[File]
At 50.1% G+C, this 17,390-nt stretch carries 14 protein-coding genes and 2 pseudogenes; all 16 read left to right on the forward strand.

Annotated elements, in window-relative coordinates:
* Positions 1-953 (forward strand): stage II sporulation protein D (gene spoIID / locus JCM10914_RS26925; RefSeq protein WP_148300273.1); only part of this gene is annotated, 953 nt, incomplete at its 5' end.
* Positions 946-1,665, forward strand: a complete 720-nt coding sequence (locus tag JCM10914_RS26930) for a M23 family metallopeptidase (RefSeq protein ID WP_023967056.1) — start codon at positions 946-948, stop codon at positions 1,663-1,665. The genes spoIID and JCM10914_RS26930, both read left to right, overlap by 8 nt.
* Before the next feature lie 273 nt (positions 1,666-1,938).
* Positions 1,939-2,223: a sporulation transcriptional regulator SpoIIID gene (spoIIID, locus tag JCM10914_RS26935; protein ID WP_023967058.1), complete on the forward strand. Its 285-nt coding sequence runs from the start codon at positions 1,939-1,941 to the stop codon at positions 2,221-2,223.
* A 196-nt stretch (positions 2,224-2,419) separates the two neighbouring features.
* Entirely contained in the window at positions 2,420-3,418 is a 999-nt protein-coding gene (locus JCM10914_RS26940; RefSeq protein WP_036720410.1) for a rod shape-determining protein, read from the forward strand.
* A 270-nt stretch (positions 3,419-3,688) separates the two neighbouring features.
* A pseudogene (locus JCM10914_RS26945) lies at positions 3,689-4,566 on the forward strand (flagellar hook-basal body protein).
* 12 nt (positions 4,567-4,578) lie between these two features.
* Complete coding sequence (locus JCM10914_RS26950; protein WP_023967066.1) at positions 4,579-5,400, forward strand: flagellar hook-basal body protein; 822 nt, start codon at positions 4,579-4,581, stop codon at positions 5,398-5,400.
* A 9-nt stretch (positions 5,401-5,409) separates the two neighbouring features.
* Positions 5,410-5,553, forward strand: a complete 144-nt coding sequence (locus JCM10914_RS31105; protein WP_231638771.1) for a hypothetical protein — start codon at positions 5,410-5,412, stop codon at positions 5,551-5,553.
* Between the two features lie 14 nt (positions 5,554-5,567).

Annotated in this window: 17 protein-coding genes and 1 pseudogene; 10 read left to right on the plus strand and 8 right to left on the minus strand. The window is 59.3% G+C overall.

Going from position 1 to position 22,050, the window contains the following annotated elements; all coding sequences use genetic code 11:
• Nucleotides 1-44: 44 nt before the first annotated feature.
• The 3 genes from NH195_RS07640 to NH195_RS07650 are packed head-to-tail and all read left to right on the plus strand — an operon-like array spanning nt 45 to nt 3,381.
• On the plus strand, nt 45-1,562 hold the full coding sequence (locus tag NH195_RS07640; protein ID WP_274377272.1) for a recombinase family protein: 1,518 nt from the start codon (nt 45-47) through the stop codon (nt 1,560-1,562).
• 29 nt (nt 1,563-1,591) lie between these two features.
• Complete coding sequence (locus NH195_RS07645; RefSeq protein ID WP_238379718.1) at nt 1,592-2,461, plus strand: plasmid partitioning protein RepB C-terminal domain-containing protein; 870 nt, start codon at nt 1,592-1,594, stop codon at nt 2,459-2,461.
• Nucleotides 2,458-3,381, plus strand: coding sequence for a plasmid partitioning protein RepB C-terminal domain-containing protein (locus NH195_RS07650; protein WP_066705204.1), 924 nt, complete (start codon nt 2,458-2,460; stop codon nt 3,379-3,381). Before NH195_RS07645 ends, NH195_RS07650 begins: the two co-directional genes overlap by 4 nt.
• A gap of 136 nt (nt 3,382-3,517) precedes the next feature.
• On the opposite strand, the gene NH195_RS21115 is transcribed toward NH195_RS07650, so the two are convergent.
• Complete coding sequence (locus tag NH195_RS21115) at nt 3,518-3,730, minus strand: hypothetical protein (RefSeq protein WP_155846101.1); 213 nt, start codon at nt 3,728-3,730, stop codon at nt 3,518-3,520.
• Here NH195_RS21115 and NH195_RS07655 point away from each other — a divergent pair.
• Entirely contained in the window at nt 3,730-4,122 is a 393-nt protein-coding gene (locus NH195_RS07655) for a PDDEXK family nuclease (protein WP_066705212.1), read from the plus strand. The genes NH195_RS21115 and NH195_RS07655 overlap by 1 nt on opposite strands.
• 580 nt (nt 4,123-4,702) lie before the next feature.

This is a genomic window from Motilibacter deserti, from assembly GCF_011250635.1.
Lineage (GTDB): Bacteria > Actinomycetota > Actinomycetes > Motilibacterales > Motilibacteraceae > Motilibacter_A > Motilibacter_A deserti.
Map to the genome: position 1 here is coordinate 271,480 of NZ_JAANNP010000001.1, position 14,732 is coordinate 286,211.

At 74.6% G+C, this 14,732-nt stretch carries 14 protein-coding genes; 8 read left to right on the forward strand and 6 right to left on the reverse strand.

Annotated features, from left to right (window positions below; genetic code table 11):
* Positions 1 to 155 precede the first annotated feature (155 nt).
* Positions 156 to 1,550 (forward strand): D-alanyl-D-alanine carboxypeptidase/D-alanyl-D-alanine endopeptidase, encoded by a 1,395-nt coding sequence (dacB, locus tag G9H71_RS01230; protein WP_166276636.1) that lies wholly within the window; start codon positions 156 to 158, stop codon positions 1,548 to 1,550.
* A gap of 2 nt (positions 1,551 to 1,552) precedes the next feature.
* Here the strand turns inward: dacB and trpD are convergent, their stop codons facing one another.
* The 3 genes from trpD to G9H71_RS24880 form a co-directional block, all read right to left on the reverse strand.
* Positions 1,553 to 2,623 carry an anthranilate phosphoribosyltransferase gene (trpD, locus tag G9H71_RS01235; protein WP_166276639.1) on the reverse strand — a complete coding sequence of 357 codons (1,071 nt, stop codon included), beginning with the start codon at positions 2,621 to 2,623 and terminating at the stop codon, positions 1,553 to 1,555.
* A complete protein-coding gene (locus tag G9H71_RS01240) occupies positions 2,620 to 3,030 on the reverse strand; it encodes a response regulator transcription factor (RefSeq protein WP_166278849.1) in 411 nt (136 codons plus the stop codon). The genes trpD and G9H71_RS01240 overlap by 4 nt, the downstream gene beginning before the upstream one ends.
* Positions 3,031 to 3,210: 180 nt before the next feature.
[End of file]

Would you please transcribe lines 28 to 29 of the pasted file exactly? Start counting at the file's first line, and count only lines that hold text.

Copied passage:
• Entirely contained in the window at nt 3,730-4,122 is a 393-nt protein-coding gene (locus NH195_RS07655) for a PDDEXK family nuclease (protein WP_066705212.1), read from the plus strand. The genes NH195_RS21115 and NH195_RS07655 overlap by 1 nt on opposite strands.
• 580 nt (nt 4,123-4,702) lie before the next feature.